City to install solar panels at Carmel Valley Recreation Center

The Carmel Valley Recreation Center will soon play a part in helping the city reach its renewable energy goals as outlined in San Diego’s recently-approved Climate Action Plan as the facility on Townsgate Drive has been tapped for the installation of rooftop and parking lot solar panels.

The project has been approved by the Carmel Valley Recreation Council and came before the Carmel Valley Community Planning Board as an informational item on Jan. 28.

San Diego City Council adopted its Climate Action Plan in December, which mandates reducing greenhouse gases 50 percent by 2035, more ambitious than Governor Jerry Brown’s goal of 40 percent by 2030.

The plan includes five main strategies to reach the reduction of greenhouse gas targets: energy and water efficient buildings, clean and renewable energy, bicycling, walking and transit, zero waste and climate resiliency.

James Chen, from San Diego’s environmental services department, said in 2014, the city completed a solar assessment of over 200 city facilities and identified the top 25 sites where solar could be installed to generate approximately 6.6 megawatts. Among the top sites was the Carmel Valley Recreation Center.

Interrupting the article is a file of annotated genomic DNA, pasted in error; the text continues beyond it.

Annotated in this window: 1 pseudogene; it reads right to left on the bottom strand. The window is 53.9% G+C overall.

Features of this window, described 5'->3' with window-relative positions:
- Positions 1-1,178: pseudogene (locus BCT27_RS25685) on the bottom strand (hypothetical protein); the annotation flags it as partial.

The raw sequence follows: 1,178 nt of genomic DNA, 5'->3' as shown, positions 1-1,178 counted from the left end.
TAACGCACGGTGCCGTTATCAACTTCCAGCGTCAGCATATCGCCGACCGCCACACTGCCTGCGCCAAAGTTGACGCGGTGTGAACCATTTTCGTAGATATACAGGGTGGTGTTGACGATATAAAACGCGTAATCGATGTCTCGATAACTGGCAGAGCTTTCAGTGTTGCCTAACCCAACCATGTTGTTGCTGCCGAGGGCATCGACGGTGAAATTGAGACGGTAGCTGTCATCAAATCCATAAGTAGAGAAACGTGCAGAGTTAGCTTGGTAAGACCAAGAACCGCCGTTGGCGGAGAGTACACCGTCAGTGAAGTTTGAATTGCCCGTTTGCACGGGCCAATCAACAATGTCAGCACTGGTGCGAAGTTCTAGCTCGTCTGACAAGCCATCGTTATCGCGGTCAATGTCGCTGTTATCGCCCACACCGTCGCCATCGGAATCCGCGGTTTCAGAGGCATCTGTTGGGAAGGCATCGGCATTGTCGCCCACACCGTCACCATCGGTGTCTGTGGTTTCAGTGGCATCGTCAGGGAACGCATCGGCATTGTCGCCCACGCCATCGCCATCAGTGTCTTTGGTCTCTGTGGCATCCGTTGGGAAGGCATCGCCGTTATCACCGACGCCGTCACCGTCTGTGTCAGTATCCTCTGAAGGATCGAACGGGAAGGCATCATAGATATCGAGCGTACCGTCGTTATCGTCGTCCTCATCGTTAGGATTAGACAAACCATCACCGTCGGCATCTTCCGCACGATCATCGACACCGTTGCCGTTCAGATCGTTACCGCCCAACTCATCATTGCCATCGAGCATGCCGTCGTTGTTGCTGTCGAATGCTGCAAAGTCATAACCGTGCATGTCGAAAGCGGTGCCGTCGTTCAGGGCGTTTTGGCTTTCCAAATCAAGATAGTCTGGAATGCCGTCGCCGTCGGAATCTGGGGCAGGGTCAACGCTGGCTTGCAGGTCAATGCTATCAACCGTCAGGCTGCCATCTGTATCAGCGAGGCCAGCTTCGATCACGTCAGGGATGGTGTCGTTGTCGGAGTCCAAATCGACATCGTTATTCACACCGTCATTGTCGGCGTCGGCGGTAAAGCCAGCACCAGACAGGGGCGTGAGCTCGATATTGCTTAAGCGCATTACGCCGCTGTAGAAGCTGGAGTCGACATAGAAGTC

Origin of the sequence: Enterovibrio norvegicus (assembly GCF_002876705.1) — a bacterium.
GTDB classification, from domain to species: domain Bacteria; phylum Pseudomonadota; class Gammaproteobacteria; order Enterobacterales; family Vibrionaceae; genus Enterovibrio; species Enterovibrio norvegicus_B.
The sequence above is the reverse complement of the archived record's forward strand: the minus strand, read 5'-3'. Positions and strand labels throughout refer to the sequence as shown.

Chen said the systems will be developed, financed, installed and maintained through a third party power purchase agreement. The city will sign a 20-year agreement with the third party to provide energy at a price lower than SDG&E.

The Carmel Valley project includes carport canopies ranging in size from 70 to 100 feet in width over parking lot spaces, as well as 13.2 square feet of roof-mounted panels atop the recreation center building. The system’s 280 kilowatts of solar energy generated will be used to offset 75 percent of the recreation center and pool’s energy usage, Chen said, noting the city will also be looking for ways to be more energy efficient with lighting and heating, ventilation and air conditioning upgrades.

“The project will cut down on greenhouse gases and help the city achieve its Climate Action Plan goals to reach 100 percent renewable energy by 2035,” Chen said.

The proposed project is anticipated to start in spring 2016 and be completed by fall.